When I was a reporter on The Raleigh Times, I swore if I ever got promoted to the point that I didn’t have to cover the State Fair, I’d never pass through its gates again. There was, of course, no lack of color; but in time the assignment bored me.
There came to the fair every year a burlesque queen by the name of Pagan Jones.
At the fair itself, Pagan’s husband was her hawker, elaborating on her charms and talents. It was said that Ms. Jones, while gyrating her hips, could spin her bounteous bosoms simultaneously in opposite directions.
Men from all walks of life gathered to listen to the husband’s spiel and applaud Pagan’s tantalizing struts across the stage.
A few women, dour of face, stood at the fringes of the gathering, tugging at their husbands’ sleeves to go see who won ribbons for Damson preserves, pound cakes and needlework.
One year, the amount of Pagan’s income was bandied about. The amount caused my wife to wonder about society’s priorities, since Ms. Jones made considerably more than she was paid for teaching five sections of English at Broughton High School.
During my interview with Pagan’s husband, I asked if he did not find it disconcerting to see droves of men leering at his wife day in and day out?
“Not really,” he replied. “You see, I’m the guy who sleeps with her every night.”
Every year at fair time, I think of Pagan Jones, wondering where she is, how she looks now, and if her mind wanders often to the days when she was a star. I hope that life has been kind to her.
Thanks for not snarling
Kudos are in order for the supermarket cashiers, bank tellers, nurses and others who deal daily with the public. I make it a practice to thank these good people for their cheerful dispositions.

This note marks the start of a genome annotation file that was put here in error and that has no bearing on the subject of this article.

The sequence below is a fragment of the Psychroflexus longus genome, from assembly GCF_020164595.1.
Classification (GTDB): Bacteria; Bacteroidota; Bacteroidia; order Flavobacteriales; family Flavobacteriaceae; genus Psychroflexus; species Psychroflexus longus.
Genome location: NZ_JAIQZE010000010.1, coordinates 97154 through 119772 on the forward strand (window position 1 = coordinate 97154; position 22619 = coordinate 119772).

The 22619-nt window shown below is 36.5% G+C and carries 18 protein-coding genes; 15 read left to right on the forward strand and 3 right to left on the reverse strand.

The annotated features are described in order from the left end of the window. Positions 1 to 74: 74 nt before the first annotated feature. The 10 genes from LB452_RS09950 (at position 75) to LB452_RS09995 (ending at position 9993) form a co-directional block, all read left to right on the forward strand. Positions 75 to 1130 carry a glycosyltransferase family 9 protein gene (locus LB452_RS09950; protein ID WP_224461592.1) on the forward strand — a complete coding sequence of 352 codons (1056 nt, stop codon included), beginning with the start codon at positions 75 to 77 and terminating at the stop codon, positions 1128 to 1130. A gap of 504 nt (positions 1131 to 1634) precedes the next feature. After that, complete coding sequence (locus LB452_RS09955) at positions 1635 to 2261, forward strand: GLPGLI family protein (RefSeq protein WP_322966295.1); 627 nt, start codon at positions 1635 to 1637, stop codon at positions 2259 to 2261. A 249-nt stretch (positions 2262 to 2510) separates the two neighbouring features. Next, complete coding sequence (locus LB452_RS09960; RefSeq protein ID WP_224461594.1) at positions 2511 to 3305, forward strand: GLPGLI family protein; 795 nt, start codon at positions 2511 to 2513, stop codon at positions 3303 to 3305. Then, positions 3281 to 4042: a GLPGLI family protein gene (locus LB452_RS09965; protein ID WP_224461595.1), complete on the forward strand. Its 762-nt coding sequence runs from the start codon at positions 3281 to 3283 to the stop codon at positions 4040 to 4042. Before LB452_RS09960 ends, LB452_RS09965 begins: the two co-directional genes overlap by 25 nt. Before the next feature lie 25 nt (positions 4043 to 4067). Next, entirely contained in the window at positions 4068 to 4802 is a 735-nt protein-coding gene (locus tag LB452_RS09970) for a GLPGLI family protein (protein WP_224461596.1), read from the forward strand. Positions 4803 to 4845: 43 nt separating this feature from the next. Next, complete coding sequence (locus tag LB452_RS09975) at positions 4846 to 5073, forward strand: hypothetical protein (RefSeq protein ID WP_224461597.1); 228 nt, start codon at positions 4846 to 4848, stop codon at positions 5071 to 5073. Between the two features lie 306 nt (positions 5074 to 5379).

“Are you this nice at home?” I recently asked a supermarket cashier.
“I try to be agreeable at home, too,” she replied. “But there are days when I warn my husband, ‘Watch your step, honey. I’ve been nice to people at work all day. I’m about to run out of ‘nice.’”
I once encountered a lab tech who was short and snappish with me.
“I’m sorry you hate your job,” I said gently. “I know that taking blood from people all day can’t be pleasant.”
That remark led to a discussion that ended well.
We parted in peace.
Not just ‘the help’
Down through history, the nanny has played a significant role in the lives of untold thousands of children. A nanny becomes a second mother, reaping the deep affection of children for a lifetime.
Recently, a friend messaged me about the death of such a woman. She included her New York daughter’s sensitive reaction to the news:
“I remember so many things about her: Watching with her the soap operas, which she called ‘the stories.’ The sound that her stockings made when she walked.
“And one of the oddest things, her sense of delicacy, which prompted her to tell me always to have the water running in the bathroom when I peed in case there was somebody outside the door, particularly a male person.
“Mostly I remember that she was kind and patient with a lot of childhood nonsense. Ninety-seven is a long life, and she surely left with a lot of people loving and admiring her.”
Knowing my affinity for limericks, my wife picked up a small volume of them at a book sale. Written by D.R. Bensen, they are based on Old Testament events, such as the building of the Tower of Babel (Genesis: 11:1-9).
Their tower’s impressive statistics
Pleased architects, boosters and mystics.
But their excess of pride
Caused the Lord to decide
It was time that they studied linguistics.
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